Special program: Early Kinder. To learn more about this program, click here.
Signature field trip: Sly Park
After-school program: MASTERS (Making After School Time Enriching and Rewarding)
Through a balanced, holistic, culturally responsive and standards-based educational foundation, students will become lifelong learners, prepared to be competitive and successful at all levels of their academic career.
An effectively prepared staff will build effective relationships with students and parents; develop a standards-based and balanced curriculum that captures interest, motivates, encourages and challenges each student regardless of ability level to higher academic achievement; develop within
their students inventive thinking, adaptability and self-direction; explicitly teach interactive communication, social and personal skills; require students to develop quality state of the art results; develop relevancy of the state content standards through Project Based Learning and Service Learning; remain current on instructional best practices through professional development centric to the site’s critical pedagogy; promote English Language Acquisition and Development through vocabulary instruction and authentic exhibitions/presentations; provide targeted intervention; eliminate the academic achievement gap and engage students through the use of Culturally and Linguistically Responsive Teaching.
Sacramento City Unified School District currently has seven Early Kinder programs at the following school locations. For Early Kinder student registration please contact the school(s) listed below. All student registration materials are available at each of these school sites.
Hubert Bancroft/Thomas Jefferson
(Early Kinder is located on the Thomas Jefferson Campus at 2635 Chestnut Hill Drive, 95826) The Bancroft location and main office is located at 2929 Belmar St. 95826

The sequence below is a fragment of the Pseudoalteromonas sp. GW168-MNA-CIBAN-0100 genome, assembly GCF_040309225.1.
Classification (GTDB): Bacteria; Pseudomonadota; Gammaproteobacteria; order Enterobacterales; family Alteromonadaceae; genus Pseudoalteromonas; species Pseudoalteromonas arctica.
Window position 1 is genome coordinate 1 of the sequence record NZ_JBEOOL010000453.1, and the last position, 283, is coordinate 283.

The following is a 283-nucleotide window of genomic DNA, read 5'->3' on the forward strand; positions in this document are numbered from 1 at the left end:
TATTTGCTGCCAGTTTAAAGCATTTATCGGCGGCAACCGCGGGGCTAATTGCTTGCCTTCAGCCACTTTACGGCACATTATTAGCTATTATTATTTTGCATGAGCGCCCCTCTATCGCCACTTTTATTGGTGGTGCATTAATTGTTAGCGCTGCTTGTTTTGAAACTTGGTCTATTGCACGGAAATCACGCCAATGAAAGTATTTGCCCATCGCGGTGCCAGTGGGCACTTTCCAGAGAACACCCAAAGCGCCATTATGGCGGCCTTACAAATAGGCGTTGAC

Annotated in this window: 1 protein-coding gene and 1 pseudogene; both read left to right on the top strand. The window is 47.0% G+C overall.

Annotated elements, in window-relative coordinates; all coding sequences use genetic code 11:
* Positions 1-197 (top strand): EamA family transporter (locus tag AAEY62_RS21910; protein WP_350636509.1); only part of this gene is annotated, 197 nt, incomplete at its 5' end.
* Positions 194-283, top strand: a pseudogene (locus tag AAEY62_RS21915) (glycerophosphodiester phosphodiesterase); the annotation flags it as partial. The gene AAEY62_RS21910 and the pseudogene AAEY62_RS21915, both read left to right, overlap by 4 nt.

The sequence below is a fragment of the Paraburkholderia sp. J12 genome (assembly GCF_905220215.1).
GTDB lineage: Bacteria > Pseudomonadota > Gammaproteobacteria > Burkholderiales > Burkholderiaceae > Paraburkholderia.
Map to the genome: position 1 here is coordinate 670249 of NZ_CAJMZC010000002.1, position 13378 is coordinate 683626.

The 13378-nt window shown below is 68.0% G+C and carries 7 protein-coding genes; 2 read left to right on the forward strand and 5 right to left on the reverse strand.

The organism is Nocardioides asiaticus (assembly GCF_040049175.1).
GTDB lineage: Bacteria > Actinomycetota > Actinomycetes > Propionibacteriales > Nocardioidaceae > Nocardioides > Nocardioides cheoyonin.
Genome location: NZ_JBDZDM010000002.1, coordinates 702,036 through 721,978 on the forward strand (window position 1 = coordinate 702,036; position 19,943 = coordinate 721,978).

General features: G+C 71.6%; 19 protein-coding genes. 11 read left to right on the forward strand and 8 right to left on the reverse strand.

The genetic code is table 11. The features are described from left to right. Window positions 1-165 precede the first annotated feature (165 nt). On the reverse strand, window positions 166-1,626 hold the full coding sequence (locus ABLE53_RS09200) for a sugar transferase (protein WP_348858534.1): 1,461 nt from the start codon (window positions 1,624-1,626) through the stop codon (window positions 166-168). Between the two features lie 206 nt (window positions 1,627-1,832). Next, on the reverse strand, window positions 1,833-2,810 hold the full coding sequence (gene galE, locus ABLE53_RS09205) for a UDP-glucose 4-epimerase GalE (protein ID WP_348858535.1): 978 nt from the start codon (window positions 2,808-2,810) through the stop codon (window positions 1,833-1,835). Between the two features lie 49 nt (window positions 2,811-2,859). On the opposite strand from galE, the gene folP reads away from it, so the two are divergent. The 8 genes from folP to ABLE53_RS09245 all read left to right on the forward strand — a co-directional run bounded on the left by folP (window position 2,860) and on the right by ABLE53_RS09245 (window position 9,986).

Third graders in Kathy Bowling’s class at H.W. Harkness Elementary School were among the winners of the Sacramento Bee’s “Be Water Smart” pledge contest. Students received T-shirts and a visit from the Bee’s mascot, Scoopy.
Five Sacramento City Unified students and two classrooms won awards in contests designed to reinforce water conservation.
Laura Escobar, a sixth grader at Washington Elementary School, won a $25 gift card in the “Let Your Imagination Flow” poetry contest sponsored by the Sacramento Area Sewer District and the Sacramento Bee.
Honorable Mention winners in that contest included Zander Moos-LaFranco, a fourth grader at Hubert Bancroft, and Keir Keenan, a sixth grader at O.W. Erlewine.
Twelve student “green teams” showcased projects to make their campuses greener and more sustainable at SCUSD’s second annual Project Green Showcase last Thursday (May 23) at Phoebe Hearst Elementary School.
Viable projects are in line for $1 million in Measure Q bond money set aside for green school initiatives. Measure Q was approved by Sacramento voters in November.
Assemblymember Roger Dickinson distributed more than 300 backpacks filled with school supplies to students at H.W. Harkness Elementary School on Wednesday, September 12.
The distribution capped Dickinson’s second annual “Give Back(pack) Drive,” a back-to-school drive to collect backpacks and supplies for kids.
“I am thankful for all of the generous donations we received from Sacramento area businesses and members of the surrounding community,” Dickinson said.“Every child deserves to have the tools necessary to succeed in school,” he added.